1. Battery size (in your case, AA).
      2. Voltage (typically 1.2 Volts for NiMH/NiCd batteries and 3.2 Volts for Lithium batteries).
      3. Chemistry (most common on the market are NiMH, NiCd and Lithium).
      4. Energy capacity, as mAh (anywhere from 250 to 1200 for solar garden lights).

      You will want to keep the Voltage and Chemistry the same as your existing batteries. You can replace NiCd with NiMH (and vice versa). We recommend using NiMH whenever possible as they are not susceptible to the “memory effect” that is common with NiCd. Also, Cadmium is considered a toxic material and needs to be disposed of properly. Metal Hydrides can be thrown out in the trash, but we still recommend recycling them whenever possible.

      The “solar” on the battery is probably a method used by the manufacturer to make it more visible when looking for replacement batteries in solar lights. There are rechargeable batteries on the market that have higher mAh capacities and are typically used in remote control cars, phones, etc. So, the “solar” indication means that the mAh is probably going to be in that 250 to 1200 range and are not practical for the remote controlled, high discharge/recharge products.

      Hopefully this helps with your inquiry and that you are able to find the replacement batteries for your solar lights. Thank you for your inquiry/question with us at Your Solar Link.

      Regards,

      Mario @ Your Solar Link

  5. mark christopher mark christopher says:

    I am buying replacement batteries for my solar powered garden lights. Is there a difference between a rechargeable AAA battery and a “solar” rechargeable AAA battery?

    • Hello Mark,

      There are no differences if a battery is labelled as “solar” or not, so long as the specifications are the same. Those specifications are as follows:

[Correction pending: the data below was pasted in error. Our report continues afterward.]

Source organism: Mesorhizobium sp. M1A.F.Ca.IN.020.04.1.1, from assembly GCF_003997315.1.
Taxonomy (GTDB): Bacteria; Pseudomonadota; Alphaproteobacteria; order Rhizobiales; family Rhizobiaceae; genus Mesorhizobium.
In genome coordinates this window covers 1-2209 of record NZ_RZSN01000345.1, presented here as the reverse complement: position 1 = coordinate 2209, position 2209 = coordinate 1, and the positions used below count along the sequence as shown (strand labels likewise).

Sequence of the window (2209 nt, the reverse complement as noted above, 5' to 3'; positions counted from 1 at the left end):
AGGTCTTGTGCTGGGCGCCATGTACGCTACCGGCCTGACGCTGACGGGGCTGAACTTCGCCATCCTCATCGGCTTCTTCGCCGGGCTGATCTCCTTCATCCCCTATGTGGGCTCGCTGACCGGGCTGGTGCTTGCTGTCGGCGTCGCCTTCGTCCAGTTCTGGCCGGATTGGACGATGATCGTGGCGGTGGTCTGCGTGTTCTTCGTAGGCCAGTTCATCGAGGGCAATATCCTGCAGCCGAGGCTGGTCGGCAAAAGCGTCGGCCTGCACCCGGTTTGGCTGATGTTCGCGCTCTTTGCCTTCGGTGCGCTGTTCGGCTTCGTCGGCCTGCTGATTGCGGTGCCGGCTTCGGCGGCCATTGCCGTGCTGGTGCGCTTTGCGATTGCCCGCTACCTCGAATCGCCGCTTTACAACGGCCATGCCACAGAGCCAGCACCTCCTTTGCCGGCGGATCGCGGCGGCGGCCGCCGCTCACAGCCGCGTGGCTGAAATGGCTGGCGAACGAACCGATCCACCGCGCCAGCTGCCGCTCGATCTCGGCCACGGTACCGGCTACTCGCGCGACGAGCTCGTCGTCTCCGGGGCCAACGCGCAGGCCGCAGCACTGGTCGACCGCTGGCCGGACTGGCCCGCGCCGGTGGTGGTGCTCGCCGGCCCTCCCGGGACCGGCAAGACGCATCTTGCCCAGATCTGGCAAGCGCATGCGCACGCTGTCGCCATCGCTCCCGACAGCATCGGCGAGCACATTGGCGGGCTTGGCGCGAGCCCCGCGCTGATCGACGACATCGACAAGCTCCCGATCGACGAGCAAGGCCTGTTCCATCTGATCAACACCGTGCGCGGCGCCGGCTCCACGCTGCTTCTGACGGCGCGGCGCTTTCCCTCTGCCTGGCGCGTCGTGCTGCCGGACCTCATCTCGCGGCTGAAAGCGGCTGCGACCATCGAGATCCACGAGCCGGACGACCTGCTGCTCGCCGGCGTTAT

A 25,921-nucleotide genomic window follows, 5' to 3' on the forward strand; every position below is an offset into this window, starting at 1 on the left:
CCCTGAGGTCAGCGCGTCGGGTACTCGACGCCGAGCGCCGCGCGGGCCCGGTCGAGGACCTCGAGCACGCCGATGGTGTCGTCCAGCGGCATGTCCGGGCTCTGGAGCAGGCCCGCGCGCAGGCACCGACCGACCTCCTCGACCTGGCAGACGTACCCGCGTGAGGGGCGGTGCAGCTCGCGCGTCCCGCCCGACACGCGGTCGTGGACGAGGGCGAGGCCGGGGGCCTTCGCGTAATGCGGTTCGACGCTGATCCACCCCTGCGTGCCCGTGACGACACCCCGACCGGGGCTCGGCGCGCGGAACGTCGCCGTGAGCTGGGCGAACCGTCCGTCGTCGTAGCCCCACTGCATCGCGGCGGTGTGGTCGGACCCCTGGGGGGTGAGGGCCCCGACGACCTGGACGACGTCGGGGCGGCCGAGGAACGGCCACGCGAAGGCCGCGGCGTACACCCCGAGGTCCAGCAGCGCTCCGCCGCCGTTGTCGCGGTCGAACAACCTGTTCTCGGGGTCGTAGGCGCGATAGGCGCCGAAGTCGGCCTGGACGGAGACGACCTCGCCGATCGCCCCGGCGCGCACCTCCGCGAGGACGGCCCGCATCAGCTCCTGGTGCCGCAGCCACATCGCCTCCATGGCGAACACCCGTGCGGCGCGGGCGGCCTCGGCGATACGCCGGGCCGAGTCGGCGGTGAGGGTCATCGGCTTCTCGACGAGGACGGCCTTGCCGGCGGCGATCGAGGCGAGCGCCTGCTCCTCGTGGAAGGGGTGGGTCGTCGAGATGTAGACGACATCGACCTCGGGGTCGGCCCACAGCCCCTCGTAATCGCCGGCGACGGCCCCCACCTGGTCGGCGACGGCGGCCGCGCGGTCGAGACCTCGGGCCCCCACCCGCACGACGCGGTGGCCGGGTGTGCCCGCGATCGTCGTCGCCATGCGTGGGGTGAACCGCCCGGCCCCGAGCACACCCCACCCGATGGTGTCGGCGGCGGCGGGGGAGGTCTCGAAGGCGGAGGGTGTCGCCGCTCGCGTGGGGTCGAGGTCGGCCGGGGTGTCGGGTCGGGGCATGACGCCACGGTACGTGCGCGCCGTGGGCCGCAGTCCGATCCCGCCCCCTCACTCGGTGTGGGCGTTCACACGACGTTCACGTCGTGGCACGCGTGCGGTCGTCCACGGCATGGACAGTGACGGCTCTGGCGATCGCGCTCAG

1. Battery size (in your case, AAA).
      2. Voltage (typically 1.2 Volts for NiMH/NiCd batteries and 3.2 Volts for Lithium batteries).
      3. Chemistry (most common on the market are NiMH, NiCd and Lithium).
      4. Energy capacity, as mAh (anywhere from 250 to 1200 for solar garden lights).

      You will want to keep the Voltage and Chemistry the same as your existing batteries. You can replace NiCd with NiMH (and vice versa). We recommend using NiMH whenever possible as they are not susceptible to the “memory effect” that is common with NiCd. Also, Cadmium is considered a toxic material and needs to be disposed of properly. Metal Hydrides can be thrown out in the trash, but we still recommend recycling them whenever possible.

      The “solar” on the battery is probably a method used by the manufacturer to make it more visible when looking for replacement batteries in solar lights. There are rechargeable batteries on the market that have higher mAh capacities and are typically used in remote control cars, phones, etc. So, the “solar” indication means that the mAh is probably going to be in that 250 to 1200 range and are not practical for the remote controlled, high discharge/recharge products.

      Hopefully this helps with your inquiry and that you are able to find the replacement batteries for your solar lights. Thank you for your inquiry/question with us at Your Solar Link.

      Regards,

      Mario @ Your Solar Link

  6. Stephanie Stephanie says:

    I have a solar powered flower which was left in the on position when packed for the winter. The 12 other solar powered flowers were packed in the off position and are working fine now. The problem flower had a small illuminated light at the base of the flower which remained on the entire time as long as it was “on”. After leaving it out in the sun all day it does not illuminate at night but the next morning it has the little light on at the base again. I bought a replacement battery thinking that was the issue but it behaves the same way with a new battery.. What do you think the problem is? What else can I do to trouble shoot?
    Thanks so much and I look forward to hearing from you.
    Best Regards, Stephanie

    • Hello Stephanie,

      Sorry to hear that the light is not going on as are the other 12 lights. One troubleshoot that you can try is to put a regular alkaline battery in to see if the LED illuminates the same as the other 12. This test should work if your existing batteries are NiCd/NiMH chemistry with 1.2 Volts per battery. If your lights use Lithium batteries, you will need to test it with a Lithium battery (they have a higher Voltage of 3.2). Be sure not to test a NiCd/NiMH light with a Lithium battery. The higher Voltage of Lithium batteries will fry out the LED in a matter of seconds (we have tested this). Be sure not to leave an alkaline battery in the light for nightly operation. If an alkaline battery is in the light during the day, current will flow into the battery via the solar panel and will damage the battery and cause corrosion to build up on the terminals (we’ve seen this in the field).